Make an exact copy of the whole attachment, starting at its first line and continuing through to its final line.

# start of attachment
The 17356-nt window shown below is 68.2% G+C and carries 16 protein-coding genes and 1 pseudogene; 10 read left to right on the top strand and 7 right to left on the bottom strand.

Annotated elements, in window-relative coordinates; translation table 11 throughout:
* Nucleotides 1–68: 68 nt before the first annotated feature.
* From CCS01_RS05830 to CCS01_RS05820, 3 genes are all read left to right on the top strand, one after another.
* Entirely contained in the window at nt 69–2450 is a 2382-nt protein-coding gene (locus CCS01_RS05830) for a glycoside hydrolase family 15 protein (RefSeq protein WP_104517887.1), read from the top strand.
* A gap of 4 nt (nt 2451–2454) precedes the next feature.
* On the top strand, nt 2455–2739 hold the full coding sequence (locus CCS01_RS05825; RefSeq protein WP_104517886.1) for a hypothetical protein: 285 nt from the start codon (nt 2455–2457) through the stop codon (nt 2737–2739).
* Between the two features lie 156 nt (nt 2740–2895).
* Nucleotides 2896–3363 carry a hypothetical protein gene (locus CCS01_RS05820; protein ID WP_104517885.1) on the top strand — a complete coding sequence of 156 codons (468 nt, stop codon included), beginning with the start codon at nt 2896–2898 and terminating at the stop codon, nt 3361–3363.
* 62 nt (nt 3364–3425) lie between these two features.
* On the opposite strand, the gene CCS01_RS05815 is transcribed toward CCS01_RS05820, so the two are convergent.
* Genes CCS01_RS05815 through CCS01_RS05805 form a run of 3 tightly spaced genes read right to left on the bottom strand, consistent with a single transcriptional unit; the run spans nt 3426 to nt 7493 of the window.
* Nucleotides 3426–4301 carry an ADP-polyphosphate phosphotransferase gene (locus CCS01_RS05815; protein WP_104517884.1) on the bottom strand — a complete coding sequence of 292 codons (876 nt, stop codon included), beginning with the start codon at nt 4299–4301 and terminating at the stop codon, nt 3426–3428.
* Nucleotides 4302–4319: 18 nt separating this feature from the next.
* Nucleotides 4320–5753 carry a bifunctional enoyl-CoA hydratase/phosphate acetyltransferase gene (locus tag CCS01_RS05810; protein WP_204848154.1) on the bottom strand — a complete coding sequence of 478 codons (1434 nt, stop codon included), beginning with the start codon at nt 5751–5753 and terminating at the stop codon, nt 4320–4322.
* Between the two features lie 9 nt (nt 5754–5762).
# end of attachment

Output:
The 17356-nt window shown below is 68.2% G+C and carries 16 protein-coding genes and 1 pseudogene; 10 read left to right on the top strand and 7 right to left on the bottom strand.

Annotated elements, in window-relative coordinates; translation table 11 throughout:
* Nucleotides 1–68: 68 nt before the first annotated feature.
* From CCS01_RS05830 to CCS01_RS05820, 3 genes are all read left to right on the top strand, one after another.
* Entirely contained in the window at nt 69–2450 is a 2382-nt protein-coding gene (locus CCS01_RS05830) for a glycoside hydrolase family 15 protein (RefSeq protein WP_104517887.1), read from the top strand.
* A gap of 4 nt (nt 2451–2454) precedes the next feature.
* On the top strand, nt 2455–2739 hold the full coding sequence (locus CCS01_RS05825; RefSeq protein WP_104517886.1) for a hypothetical protein: 285 nt from the start codon (nt 2455–2457) through the stop codon (nt 2737–2739).
* Between the two features lie 156 nt (nt 2740–2895).
* Nucleotides 2896–3363 carry a hypothetical protein gene (locus CCS01_RS05820; protein ID WP_104517885.1) on the top strand — a complete coding sequence of 156 codons (468 nt, stop codon included), beginning with the start codon at nt 2896–2898 and terminating at the stop codon, nt 3361–3363.
* 62 nt (nt 3364–3425) lie between these two features.
* On the opposite strand, the gene CCS01_RS05815 is transcribed toward CCS01_RS05820, so the two are convergent.
* Genes CCS01_RS05815 through CCS01_RS05805 form a run of 3 tightly spaced genes read right to left on the bottom strand, consistent with a single transcriptional unit; the run spans nt 3426 to nt 7493 of the window.
* Nucleotides 3426–4301 carry an ADP-polyphosphate phosphotransferase gene (locus CCS01_RS05815; protein WP_104517884.1) on the bottom strand — a complete coding sequence of 292 codons (876 nt, stop codon included), beginning with the start codon at nt 4299–4301 and terminating at the stop codon, nt 3426–3428.
* Nucleotides 4302–4319: 18 nt separating this feature from the next.
* Nucleotides 4320–5753 carry a bifunctional enoyl-CoA hydratase/phosphate acetyltransferase gene (locus tag CCS01_RS05810; protein WP_204848154.1) on the bottom strand — a complete coding sequence of 478 codons (1434 nt, stop codon included), beginning with the start codon at nt 5751–5753 and terminating at the stop codon, nt 4320–4322.
* Between the two features lie 9 nt (nt 5754–5762).